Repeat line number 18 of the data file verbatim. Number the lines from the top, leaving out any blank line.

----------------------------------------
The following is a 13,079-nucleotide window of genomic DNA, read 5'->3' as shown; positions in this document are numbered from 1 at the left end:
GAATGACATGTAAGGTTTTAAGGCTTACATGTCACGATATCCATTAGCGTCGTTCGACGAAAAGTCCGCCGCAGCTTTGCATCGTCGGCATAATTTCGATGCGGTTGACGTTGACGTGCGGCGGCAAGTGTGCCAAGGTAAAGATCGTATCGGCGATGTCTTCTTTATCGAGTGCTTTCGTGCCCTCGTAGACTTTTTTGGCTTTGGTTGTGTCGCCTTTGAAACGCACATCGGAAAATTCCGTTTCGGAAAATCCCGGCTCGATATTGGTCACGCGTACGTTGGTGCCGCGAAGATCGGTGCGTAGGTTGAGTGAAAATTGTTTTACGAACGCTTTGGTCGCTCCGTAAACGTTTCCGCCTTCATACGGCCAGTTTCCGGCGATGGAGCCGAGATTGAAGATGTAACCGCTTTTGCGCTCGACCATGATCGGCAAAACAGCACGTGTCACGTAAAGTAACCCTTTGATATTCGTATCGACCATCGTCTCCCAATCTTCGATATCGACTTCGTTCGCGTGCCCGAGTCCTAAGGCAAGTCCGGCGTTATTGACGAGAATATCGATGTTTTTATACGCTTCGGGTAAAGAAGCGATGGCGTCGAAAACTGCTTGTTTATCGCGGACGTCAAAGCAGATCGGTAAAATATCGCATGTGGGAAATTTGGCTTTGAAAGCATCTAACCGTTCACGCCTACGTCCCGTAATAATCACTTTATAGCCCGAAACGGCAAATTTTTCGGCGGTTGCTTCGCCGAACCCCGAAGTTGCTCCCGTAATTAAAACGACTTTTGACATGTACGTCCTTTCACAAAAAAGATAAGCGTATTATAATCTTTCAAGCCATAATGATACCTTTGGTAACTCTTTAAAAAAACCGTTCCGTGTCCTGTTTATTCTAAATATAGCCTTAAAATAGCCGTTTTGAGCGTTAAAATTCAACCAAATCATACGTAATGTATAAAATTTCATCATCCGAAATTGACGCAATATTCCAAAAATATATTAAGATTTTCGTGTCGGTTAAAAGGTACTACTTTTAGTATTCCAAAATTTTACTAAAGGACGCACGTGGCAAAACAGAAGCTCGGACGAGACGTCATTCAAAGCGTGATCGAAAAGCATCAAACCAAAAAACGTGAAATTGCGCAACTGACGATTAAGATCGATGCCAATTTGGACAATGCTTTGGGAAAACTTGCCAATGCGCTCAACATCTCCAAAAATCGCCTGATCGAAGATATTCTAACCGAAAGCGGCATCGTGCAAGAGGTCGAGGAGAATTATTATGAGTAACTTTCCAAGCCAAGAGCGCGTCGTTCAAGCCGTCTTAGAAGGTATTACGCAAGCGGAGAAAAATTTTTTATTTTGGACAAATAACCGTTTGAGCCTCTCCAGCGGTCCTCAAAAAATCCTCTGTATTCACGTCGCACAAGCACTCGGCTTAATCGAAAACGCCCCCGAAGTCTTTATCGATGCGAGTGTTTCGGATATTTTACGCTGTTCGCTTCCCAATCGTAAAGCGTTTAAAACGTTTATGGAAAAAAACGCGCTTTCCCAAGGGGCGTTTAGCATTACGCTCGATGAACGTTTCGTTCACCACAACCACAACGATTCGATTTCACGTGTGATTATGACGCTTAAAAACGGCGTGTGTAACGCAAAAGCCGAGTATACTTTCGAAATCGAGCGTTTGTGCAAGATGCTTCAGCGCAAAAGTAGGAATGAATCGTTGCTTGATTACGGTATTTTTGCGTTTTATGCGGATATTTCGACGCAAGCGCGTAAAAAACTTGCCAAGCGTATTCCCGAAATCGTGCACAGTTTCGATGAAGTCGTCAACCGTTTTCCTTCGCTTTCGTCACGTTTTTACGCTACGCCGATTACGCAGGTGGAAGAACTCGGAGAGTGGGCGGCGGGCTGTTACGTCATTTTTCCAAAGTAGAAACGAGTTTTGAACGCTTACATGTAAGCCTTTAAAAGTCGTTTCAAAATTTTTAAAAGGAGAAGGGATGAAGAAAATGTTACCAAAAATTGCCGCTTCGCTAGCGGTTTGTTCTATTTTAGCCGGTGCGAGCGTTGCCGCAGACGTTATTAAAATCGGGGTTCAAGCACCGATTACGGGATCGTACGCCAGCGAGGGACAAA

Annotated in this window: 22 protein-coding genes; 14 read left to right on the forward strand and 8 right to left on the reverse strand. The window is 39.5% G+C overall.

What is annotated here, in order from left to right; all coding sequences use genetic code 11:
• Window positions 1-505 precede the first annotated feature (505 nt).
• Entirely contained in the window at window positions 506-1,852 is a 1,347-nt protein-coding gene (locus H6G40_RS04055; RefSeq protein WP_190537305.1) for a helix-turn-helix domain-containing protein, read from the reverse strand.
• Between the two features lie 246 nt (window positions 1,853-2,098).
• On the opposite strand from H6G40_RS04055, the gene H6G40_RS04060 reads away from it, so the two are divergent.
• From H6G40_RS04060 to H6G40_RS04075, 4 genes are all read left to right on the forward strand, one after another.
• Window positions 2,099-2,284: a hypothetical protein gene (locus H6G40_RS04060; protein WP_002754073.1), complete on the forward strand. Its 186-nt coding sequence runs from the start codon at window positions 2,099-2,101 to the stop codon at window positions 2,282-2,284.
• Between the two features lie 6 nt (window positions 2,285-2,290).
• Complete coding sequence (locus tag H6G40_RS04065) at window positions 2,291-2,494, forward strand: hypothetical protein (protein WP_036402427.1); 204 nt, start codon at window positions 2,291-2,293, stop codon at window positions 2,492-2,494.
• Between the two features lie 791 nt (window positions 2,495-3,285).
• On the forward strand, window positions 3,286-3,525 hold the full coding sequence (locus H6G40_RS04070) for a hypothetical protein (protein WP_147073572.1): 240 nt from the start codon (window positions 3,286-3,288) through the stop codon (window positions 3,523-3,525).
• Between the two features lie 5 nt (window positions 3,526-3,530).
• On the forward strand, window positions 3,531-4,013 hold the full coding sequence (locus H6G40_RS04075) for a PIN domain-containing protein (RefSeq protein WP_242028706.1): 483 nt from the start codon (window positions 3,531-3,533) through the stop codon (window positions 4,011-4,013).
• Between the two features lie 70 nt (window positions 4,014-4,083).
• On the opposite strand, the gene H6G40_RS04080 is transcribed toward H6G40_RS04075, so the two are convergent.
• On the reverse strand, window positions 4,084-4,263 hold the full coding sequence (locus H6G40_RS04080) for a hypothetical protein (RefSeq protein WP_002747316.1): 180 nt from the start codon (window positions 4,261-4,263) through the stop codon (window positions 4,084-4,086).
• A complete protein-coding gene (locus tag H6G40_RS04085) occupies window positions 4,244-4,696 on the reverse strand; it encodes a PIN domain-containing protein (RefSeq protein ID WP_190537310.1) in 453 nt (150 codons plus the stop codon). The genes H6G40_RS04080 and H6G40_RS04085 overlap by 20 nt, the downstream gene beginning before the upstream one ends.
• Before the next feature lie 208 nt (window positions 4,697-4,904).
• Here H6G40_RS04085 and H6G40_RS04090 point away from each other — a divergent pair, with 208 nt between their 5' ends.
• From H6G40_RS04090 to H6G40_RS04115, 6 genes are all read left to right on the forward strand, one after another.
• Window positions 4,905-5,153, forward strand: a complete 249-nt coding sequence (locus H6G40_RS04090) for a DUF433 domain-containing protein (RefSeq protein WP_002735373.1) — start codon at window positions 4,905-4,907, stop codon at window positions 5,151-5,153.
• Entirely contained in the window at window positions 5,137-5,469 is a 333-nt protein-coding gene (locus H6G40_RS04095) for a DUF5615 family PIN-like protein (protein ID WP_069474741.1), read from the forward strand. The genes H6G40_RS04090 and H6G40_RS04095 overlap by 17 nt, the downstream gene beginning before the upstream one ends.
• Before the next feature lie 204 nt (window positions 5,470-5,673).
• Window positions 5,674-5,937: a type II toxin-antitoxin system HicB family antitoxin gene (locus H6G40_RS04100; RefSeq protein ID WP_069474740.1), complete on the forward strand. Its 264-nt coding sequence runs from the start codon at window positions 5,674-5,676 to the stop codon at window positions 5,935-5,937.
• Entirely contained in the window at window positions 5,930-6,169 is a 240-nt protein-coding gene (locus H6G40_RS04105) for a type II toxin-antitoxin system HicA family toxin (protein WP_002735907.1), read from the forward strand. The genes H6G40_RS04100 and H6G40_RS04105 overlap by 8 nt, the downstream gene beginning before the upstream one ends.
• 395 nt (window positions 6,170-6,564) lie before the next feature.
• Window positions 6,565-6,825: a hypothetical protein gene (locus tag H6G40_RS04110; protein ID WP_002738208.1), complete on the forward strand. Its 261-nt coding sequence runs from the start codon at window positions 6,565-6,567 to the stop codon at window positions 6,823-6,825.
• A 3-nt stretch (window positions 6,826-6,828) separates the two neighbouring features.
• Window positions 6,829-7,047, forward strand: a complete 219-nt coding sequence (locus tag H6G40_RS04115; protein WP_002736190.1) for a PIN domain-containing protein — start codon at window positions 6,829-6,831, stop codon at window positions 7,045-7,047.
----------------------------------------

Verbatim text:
• On the opposite strand, the gene H6G40_RS04080 is transcribed toward H6G40_RS04075, so the two are convergent.